Tag Archives: advice

The Phrase that Pays

4 Aug

Poison Ivy display at the Harvard Museum of Natural History

This week, the Boy and I went to the Harvard Museum of Natural History, and while the animal galleries were fantastic and the glass flowers were pretty unbelievable (really, the flowers don’t look like glass at all), what really caught my eye was a little interactive quiz about poison ivy.

The purpose of the quiz was to show you how poison ivy is a pretty wily plant, but I was more fascinated by the sheer number of rhymes to help you remember what to look for:

Red leaflets in spring, it’s a dangerous thing.”

“Longer middle stem, stay away from them.”

“Side leaflets like mittens will itch like the dickens.”

“Berries white, run in fright!”

“Hairy vine, no friend of mine!”

I said as much to the Boy, who responded, “Well, have you ever had poison ivy? It’s really bad!”

That evening, I was reading some of David Sedaris’ Theft by Finding, and I came across a similar rhyming  warning:

“Beer on wine, you’re fine. Wine on beer, stand clear.”

To which I thought, Huh. I haven’t heard that one. Because I know:

“Wine before beer, you’re in the clear. Beer before wine is not so fine.”

“Hard before beer, you’re in the clear. Beer before hard, you’re in the yard.”

“Wine before liquor, never sicker. Liquor before wine, you’re doing fine.”

I guess sometimes you need all those rhymes to help you remember not to do something stupid. The effects of the latter though are maybe not as itchy.

The Travel Advice Service Tailored for You

14 Apr

I’m getting ready to go to Argentina, and part of my mandatory travel routine is to call Ma Jaracz and let her know I’m heading away from home for a little while. As with most trips, she has some advice for me:

Don’t eat the meat!

Wait, what? One of the things I’m most excited about doing in Argentina is eating beef. Chorizo, bife de chorizo, vacio, entraña, bring it. Even better, bring it at 9:00 or 10:00 pm, because that’s when I normally eat! I’m going to be with my people–how can I not eat like them?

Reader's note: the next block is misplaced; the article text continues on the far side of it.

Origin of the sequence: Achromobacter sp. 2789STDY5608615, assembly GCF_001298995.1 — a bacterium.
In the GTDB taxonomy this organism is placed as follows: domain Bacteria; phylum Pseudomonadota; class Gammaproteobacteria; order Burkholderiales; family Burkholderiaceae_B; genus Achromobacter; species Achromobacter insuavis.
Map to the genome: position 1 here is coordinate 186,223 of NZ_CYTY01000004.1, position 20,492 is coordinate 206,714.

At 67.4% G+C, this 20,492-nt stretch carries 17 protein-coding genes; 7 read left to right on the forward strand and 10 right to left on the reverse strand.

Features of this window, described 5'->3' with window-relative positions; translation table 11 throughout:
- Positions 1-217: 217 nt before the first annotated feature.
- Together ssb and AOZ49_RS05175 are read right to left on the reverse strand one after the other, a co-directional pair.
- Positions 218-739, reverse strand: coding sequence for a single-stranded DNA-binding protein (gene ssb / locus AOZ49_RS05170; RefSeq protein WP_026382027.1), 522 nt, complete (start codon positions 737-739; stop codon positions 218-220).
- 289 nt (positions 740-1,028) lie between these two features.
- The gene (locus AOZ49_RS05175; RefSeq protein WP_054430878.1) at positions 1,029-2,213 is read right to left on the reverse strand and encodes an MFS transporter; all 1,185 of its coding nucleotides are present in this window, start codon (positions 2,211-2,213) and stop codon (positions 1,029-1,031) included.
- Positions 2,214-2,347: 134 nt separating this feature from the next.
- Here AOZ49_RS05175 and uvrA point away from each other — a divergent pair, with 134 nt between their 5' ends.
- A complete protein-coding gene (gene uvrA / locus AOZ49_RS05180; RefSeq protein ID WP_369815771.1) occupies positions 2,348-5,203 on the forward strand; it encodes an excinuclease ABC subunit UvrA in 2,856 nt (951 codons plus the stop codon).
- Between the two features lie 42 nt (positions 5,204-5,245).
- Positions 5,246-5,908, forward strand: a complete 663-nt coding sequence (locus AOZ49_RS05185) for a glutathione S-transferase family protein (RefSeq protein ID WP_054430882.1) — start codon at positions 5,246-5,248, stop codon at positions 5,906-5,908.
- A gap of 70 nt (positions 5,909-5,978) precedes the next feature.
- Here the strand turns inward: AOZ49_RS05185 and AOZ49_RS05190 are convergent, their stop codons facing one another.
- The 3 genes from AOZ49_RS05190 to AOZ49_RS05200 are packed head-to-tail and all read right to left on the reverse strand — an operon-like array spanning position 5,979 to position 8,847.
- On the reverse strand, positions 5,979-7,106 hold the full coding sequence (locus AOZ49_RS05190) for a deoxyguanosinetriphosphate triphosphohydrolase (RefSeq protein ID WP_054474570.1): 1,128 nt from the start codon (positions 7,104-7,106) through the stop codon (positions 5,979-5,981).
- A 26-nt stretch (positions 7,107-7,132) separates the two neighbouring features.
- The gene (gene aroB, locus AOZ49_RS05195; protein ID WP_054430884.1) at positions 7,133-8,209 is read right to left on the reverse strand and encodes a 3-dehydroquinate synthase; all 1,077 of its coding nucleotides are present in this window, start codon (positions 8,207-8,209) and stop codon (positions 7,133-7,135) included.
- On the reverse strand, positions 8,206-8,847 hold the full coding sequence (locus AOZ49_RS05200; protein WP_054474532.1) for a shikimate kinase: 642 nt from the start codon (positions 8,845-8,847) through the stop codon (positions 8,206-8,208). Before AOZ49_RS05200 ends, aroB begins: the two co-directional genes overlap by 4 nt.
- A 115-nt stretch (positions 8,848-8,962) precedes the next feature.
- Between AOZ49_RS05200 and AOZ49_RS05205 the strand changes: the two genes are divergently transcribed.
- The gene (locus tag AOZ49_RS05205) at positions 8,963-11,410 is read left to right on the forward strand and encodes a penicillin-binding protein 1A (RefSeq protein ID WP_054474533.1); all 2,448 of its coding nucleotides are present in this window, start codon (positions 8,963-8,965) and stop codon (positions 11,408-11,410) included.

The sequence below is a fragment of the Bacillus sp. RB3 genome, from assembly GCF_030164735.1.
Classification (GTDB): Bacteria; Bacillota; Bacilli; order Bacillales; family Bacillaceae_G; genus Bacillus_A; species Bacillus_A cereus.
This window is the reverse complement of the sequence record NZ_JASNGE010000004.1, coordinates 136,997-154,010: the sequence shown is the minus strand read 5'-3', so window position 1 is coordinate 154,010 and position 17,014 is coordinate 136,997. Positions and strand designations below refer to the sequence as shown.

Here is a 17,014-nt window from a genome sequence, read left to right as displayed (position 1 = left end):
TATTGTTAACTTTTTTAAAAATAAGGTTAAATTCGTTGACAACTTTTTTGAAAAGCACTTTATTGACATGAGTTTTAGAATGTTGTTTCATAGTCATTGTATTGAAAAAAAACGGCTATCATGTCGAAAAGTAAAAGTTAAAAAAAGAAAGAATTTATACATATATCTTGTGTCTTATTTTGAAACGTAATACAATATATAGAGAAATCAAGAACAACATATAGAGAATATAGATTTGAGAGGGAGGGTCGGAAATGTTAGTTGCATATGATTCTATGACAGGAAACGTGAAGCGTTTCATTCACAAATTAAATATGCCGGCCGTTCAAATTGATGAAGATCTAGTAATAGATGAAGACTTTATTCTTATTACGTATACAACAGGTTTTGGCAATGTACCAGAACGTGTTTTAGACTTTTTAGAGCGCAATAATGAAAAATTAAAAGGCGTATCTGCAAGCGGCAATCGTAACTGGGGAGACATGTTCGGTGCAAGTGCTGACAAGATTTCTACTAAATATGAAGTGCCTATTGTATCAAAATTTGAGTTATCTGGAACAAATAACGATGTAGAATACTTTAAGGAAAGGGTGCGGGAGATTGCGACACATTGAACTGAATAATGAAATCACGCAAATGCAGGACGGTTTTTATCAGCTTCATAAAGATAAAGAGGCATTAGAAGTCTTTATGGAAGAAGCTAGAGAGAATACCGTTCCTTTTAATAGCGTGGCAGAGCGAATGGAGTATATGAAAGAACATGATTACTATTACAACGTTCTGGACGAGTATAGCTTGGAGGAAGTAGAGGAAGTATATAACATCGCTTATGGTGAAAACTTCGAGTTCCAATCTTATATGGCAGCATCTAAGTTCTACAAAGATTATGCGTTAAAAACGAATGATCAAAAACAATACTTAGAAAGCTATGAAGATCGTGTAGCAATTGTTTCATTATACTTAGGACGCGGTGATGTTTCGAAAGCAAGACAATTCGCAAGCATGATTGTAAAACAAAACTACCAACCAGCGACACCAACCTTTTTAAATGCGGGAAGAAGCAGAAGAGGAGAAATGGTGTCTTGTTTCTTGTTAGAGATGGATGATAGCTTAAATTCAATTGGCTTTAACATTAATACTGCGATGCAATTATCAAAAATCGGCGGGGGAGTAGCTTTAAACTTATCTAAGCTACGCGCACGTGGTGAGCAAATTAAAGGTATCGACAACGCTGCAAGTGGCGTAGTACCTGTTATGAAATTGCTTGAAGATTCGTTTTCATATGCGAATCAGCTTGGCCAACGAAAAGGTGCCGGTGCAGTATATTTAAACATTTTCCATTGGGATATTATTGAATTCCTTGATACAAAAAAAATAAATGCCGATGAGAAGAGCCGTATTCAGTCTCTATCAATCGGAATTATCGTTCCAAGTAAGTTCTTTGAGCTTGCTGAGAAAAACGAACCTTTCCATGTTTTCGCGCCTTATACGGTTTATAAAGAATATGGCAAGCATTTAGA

Turns out that when I was in Australia, the meat industry in Brazil had some upheaval, with a major scandal exposed where meat processors used chemicals to cover expired meat smells and they filled out sausages with flour and cardboard.

OK, I’m going to Argentina. While it does have a shared border with Brazil, it’s not that long. And Argentina produces its own beef, so why would they import it?

Tell that to Ma J, and she concedes, but still. I need to be careful.

This got me thinking that my mother could probably make some extra money giving her patented travel advice. Remember, this is the woman who told me last year before I went to Alaska:

Just be careful up there. They don’t solve their murders.

And before the Boy and I went to Japan, she told us:

You remember Pearl Harbor! You remember Pearl Harbor!

While Ma Jaracz’ advice might sound a little absurd, I think it serves a good purpose: It makes me forget the stressful and scary parts of traveling, namely getting out of your comfort zone and experiencing a different culture. In this case, it’s going to be my first time in South America, and I’m a little nervous. The second-world country factor is one–though cities in the US have parts that likely aren’t much different–so I’m a little concerned about wandering into the wrong place or getting taken for a ride. I’m also worried about the language barrier. I realize I just went to Dubai, where I was worried about that too, but once I got off the plane and saw that English was everywhere, that fear faded away. I’m not so sure I’ll have exactly the same experience here.

I have been preparing though. Over the last couple of months, I’ve been cramming in lessons on Duolino. According to it, I’m 17% fluent, which is a slight comfort because it’s better than the 0% fluent that I was before I started to learn, but then, I’m learning what they teach me, which tends to be a fair amount about owning a horse or cooking onions. Now that I think about it, I don’t think Duolingo has taught me anything about steak, but maybe Argentina’s a fair ways down on their cultural list when it comes to language learning.

Still, I’m nervous, and because I also have some pre-roller-derby-tournament anxiety, that’s really made me a mess this week. That’s when I think Ma Jaracz’ Travel Advice Hotline would come in handy. Give her a call before your trip. She’ll tell you something nonsensical that takes away your focus on whatever it is that’s worrying you.

Thanks to her advice, while I’m packing, I’m wondering if anybody noticed the cardboard taste in the Brazilian sausage, or if the original just tasted that bland. When I’m on the plane, I’m likely going to remember Pearl Harbor or wonder how the cold cases are going in Alaska. Her advice will get me through some take-offs, some turbulence and perhaps even over the nervousness until I get to a place that I’m actually really excited to experience. And perhaps she can do that for you too–care to find out her rates?

 

 

%d bloggers like this: